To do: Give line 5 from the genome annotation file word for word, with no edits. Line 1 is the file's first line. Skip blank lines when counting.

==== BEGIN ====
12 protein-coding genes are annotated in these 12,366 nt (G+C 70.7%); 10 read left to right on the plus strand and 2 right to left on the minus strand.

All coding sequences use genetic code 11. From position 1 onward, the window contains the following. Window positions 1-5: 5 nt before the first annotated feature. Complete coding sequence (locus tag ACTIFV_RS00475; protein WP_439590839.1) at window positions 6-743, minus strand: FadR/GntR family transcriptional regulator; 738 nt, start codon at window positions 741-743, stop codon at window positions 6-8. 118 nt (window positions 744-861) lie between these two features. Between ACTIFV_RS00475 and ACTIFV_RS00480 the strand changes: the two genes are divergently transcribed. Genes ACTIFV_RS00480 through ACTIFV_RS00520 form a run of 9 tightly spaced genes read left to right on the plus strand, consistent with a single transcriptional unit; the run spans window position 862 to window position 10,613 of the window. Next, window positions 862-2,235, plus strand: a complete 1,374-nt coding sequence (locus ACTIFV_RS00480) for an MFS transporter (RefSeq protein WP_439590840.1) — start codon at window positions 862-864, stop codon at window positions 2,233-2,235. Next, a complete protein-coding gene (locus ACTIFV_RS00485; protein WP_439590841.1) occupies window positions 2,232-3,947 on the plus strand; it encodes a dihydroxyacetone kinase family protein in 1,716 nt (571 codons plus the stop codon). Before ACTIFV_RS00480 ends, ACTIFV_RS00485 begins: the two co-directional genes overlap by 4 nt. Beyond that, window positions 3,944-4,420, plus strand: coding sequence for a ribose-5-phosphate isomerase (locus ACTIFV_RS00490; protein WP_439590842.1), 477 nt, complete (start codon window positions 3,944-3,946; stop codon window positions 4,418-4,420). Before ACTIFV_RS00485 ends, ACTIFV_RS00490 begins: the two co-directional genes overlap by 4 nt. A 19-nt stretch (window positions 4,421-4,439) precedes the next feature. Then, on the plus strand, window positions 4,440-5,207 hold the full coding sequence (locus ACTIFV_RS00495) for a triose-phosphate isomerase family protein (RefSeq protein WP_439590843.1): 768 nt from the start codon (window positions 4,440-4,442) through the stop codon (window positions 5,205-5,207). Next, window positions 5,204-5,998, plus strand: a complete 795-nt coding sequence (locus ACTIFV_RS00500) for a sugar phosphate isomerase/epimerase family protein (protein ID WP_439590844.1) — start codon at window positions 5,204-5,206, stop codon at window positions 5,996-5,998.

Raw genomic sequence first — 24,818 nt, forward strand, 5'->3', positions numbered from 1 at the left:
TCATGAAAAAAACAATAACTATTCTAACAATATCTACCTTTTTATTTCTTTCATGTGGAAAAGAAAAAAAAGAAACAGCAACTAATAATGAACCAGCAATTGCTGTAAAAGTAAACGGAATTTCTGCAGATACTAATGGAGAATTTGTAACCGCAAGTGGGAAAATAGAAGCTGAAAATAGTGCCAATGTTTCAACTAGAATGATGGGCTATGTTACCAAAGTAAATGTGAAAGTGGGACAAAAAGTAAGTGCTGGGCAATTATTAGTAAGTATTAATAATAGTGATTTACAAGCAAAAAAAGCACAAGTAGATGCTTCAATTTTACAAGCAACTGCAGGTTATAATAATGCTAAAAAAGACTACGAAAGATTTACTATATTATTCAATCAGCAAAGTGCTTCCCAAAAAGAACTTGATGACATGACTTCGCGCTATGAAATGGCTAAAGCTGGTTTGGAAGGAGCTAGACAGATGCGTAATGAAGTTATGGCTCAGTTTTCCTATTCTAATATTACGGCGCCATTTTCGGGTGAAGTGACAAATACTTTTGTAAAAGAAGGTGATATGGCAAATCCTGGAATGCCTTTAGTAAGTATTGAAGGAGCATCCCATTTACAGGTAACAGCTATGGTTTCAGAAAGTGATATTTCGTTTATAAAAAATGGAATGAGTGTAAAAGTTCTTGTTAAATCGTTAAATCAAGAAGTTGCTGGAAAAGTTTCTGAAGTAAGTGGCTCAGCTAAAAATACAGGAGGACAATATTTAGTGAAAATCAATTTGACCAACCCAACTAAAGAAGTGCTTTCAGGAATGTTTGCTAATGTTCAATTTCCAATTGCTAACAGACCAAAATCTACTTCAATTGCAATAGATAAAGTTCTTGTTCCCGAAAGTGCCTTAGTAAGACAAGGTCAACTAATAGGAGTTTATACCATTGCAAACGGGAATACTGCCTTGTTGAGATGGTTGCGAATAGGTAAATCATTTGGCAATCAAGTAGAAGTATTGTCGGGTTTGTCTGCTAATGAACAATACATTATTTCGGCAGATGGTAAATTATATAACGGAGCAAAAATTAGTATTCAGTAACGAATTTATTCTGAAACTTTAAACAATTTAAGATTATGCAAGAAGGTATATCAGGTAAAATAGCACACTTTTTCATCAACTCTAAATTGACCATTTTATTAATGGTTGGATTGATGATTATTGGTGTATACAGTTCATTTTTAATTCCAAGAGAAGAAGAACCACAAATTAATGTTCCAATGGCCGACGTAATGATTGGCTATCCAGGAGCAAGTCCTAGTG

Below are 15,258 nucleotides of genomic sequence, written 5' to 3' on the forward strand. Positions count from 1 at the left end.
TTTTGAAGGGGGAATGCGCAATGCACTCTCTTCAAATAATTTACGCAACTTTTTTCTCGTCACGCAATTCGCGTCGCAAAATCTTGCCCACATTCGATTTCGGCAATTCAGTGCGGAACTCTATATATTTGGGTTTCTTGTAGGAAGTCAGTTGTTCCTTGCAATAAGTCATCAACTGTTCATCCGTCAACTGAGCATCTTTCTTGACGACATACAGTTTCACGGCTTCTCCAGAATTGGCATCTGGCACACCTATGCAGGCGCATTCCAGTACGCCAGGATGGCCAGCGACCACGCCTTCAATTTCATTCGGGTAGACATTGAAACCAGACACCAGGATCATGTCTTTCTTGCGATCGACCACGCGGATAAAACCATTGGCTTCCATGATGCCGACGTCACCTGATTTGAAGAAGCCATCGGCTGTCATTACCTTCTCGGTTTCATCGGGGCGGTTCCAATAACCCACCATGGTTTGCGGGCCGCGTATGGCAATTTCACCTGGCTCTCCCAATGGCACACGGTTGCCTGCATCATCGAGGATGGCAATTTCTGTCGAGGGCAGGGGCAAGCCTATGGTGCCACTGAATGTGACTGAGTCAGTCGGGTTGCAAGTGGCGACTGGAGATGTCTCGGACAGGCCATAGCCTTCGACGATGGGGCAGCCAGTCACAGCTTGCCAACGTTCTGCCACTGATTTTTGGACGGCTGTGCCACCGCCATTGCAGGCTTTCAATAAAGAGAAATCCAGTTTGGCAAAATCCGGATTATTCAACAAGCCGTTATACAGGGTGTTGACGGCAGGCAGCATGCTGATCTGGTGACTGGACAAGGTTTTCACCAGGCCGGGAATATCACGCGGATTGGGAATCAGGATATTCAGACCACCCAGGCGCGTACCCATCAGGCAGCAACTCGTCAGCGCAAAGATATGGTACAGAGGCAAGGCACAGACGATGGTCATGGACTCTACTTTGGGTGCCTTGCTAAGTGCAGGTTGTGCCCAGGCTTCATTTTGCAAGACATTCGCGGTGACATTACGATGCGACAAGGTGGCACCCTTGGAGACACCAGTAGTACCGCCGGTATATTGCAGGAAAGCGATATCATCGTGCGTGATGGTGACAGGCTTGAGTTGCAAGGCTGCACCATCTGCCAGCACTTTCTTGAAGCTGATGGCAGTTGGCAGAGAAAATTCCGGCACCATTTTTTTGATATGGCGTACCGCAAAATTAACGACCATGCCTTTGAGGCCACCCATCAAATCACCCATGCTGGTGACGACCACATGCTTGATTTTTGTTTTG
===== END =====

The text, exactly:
Below are 15,258 nucleotides of genomic sequence, written 5' to 3' on the forward strand. Positions count from 1 at the left end.